Growth Strategies of Entrepreneurial Firms after Going Public: A European Perspective
36 Pages Posted: 2 Sep 2012 Last revised: 25 Jan 2013
Date Written: September 1, 2012
For entrepreneurial firms it is essential to develop new ideas and products, build a brand name and reputation, and expand manufacturing capacity to protect competitiveness and ensure long-run success and survival. For a sample of 2,679 European Initial Public Offerings (IPOs) we analyze how firms allocate their resources between internal and external growth strategies after going public and how the growth strategy affects performance. Our findings shed light on the motives for going public and the determinants of internal and external growth post-IPO. Our findings indicate that the financing effect of the IPO helps to increase both external and internal growth. In particular, going public benefits external growth strategies in the long-term as acquisition activities usually require subsequent equity and debt issuance. However, the direct effects of going public are weaker in Europe than reported in studies for the U.S. We document that European IPO firms that spend large amounts on acquisitions or Capex exhibit the best performance, and R&D-intensive firms the worst. During the growth years these high growth firms outperform the broad stock market, but performance reverses in the following years. Overall, our evidence is consistent with the idea that going public facilitates external growth as a complement or substitute to internal growth.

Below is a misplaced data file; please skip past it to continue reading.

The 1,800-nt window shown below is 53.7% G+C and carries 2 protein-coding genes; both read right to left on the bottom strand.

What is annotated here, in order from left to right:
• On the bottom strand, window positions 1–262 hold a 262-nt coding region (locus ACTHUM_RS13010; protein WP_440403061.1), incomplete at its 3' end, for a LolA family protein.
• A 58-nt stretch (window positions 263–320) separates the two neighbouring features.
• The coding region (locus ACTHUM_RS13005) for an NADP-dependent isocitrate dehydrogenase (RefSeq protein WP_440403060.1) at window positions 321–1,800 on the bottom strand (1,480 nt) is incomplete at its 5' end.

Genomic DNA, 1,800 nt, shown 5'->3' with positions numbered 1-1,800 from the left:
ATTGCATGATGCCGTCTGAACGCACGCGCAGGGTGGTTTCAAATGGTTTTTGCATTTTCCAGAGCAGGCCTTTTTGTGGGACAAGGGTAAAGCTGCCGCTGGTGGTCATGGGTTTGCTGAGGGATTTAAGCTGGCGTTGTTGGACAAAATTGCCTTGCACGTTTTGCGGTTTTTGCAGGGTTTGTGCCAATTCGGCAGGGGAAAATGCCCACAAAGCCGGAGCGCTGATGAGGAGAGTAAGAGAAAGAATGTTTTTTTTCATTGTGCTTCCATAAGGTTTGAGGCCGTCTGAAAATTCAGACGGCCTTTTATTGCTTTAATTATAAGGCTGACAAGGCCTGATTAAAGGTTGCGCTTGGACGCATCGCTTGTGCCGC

Keywords: Initial Public Offering, Financing Policy, Internal Growth, External Growth
JEL Classification: G32, G34
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